AKA Michael Delaney Dowd, Jr.
Nationality: United States
Executive summary: Host of 1970s Mike Douglas Show
Military service: US Navy (WWII, served on V-12 program, Oklahoma)
At 15, Mike Dowd was already a professional singer, earning free room and board plus $35 a week for singing pop standards on a cruise ship that sailed between Cleveland and Buffalo. Douglas served in the Navy during World War II, then signed with Kay Kyser's Kollege of Musical Knowledge. It was Kyser who gave Dowd his new name, without warning, by introducing him one night as Mike Douglas. When Walt Disney heard Douglas' singing, he asked him to croon as Prince Charming in Cinderella. Douglas later worked as a "staff singer" at NBC, before being offered his own show at a Cleveland TV station. It started in December 1961, but was quickly successful and syndicated, and relocated to Philadelphia from 1965-78, then Burbank from 1978-82. It was the top-rated daytime talk show during most of its run.
On one program, Barry Goldwater played his trombone, and on another, a 3-year-old golf prodigy named Tiger Woods putted on stage. Douglas often had co-hosts who would spend an entire week on his show, everyone from Barbra Streisand to Sammy Davis, Jr. to Joan Crawford and Joyce Randolph. Co-hosts helped interview guests in exchange for spending an entire week -- instead of just a few minutes -- plugging their latest projects.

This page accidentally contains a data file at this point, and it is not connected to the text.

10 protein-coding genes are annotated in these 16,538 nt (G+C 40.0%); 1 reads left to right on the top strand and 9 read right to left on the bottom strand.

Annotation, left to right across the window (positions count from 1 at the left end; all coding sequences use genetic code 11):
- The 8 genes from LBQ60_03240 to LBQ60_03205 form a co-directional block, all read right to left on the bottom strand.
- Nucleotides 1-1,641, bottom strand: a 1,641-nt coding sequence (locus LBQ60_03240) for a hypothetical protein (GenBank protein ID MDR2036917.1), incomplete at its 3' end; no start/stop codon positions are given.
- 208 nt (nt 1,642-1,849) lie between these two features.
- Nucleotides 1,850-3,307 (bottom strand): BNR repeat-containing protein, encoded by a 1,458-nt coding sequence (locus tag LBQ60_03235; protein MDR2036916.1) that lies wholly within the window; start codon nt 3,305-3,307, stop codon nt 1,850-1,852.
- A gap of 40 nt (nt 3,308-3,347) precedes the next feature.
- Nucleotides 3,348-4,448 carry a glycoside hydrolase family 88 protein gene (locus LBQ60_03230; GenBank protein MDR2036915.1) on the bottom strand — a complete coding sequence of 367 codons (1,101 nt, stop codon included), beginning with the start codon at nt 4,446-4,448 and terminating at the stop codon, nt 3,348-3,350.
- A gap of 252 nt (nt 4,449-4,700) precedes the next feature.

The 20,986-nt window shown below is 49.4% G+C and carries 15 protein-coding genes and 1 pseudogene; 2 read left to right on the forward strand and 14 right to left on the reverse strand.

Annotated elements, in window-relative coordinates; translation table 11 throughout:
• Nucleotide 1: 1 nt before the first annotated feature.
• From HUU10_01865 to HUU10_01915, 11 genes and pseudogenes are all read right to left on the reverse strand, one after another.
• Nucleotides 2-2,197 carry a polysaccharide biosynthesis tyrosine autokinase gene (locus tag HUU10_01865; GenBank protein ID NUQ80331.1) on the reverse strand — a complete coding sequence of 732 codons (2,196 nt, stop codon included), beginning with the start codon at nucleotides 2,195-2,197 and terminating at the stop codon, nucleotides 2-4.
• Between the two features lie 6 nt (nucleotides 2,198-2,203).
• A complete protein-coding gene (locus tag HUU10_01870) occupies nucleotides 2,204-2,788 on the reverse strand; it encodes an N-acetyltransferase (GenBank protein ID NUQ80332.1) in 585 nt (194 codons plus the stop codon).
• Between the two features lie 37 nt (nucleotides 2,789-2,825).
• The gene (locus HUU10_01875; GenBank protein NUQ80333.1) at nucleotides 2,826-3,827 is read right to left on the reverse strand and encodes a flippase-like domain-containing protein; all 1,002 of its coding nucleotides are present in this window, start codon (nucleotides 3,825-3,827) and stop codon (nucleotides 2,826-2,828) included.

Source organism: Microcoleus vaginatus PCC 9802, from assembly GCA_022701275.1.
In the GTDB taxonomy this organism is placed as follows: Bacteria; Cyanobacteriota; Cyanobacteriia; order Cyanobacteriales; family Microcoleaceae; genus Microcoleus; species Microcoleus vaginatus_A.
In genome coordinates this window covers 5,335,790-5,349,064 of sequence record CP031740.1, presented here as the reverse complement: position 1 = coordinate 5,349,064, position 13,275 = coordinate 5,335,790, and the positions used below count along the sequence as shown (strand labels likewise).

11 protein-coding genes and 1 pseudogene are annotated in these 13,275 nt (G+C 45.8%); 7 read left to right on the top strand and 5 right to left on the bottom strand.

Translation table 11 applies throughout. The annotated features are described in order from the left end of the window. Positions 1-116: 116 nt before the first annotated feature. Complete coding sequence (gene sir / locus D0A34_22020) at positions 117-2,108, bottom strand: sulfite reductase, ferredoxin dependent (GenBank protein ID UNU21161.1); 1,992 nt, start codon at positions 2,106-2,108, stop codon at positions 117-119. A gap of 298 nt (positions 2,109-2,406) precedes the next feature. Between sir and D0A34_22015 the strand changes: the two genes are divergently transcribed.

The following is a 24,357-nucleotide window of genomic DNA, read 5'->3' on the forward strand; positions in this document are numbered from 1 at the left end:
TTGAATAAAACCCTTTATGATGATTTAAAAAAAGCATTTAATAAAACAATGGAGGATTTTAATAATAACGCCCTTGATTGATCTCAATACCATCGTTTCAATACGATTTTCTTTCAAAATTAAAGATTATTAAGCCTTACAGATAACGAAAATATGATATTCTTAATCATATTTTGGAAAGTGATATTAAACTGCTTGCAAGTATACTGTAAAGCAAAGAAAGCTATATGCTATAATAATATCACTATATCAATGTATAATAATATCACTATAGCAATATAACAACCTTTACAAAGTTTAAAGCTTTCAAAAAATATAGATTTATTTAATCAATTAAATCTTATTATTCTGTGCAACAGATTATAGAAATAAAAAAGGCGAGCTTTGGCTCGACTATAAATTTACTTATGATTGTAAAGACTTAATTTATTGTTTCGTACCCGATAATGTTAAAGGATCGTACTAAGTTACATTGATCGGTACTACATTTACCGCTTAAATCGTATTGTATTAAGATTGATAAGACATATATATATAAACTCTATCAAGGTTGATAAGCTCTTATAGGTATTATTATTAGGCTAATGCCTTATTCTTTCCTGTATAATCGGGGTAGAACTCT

In 1972, John Lennon and Yoko Ono co-hosted for a week, with guests including Bobby Seale, Jerry Rubin, Ralph Nader, and George Carlin. Douglas squirmed and his staff struggled to keep political discourse to a minimum, and Lennon was told he could not perform the song "Gimme Some Truth" because it included an unflattering allusion to President Richard Nixon. In addition, he had to sit through Douglas' syrupy renditions of "Michelle" and "I Get By With a Little Help From My Friends." It was acclaimed as Douglas' finest week, and drew huge ratings. Backstage, though, producers and staff remember it as "a week everyone was very relieved to see end." The Mike Douglas Show was not normally a comfortable place for newfangled 1970s perspectives; its producer was a young Roger Ailes, who went on to craft Fox News as a right-wing TV beacon.
Douglas's legacy may be seen in the next generation of talk show hosts. Rosie O'Donnell was a big fan of The Mike Douglas Show, and has said that she admired and tried to emulate his warm and seemingly sincere attempt to make every guest feel truly welcome. Others have suggested that David Letterman's heightened insincerity and occasional iciness -- almost a parody of the standard-issue talk show -- was originally intended as mockery of Douglas' style. After a lengthy retirement Douglas died on his 81st birthday in 2006.
Father: Michael Delaney Dowd
Mother: Gertrude Smith
Wife: Genevieve Purnell (m. 1944, three daughters)
Daughter: Michelle (twin)
Daughter: Christine (twin)
Daughter: Kelly Anne
University: Oklahoma City University
Hollywood Walk of Fame 7001 Hollywood Blvd (television)
The Mike Douglas Show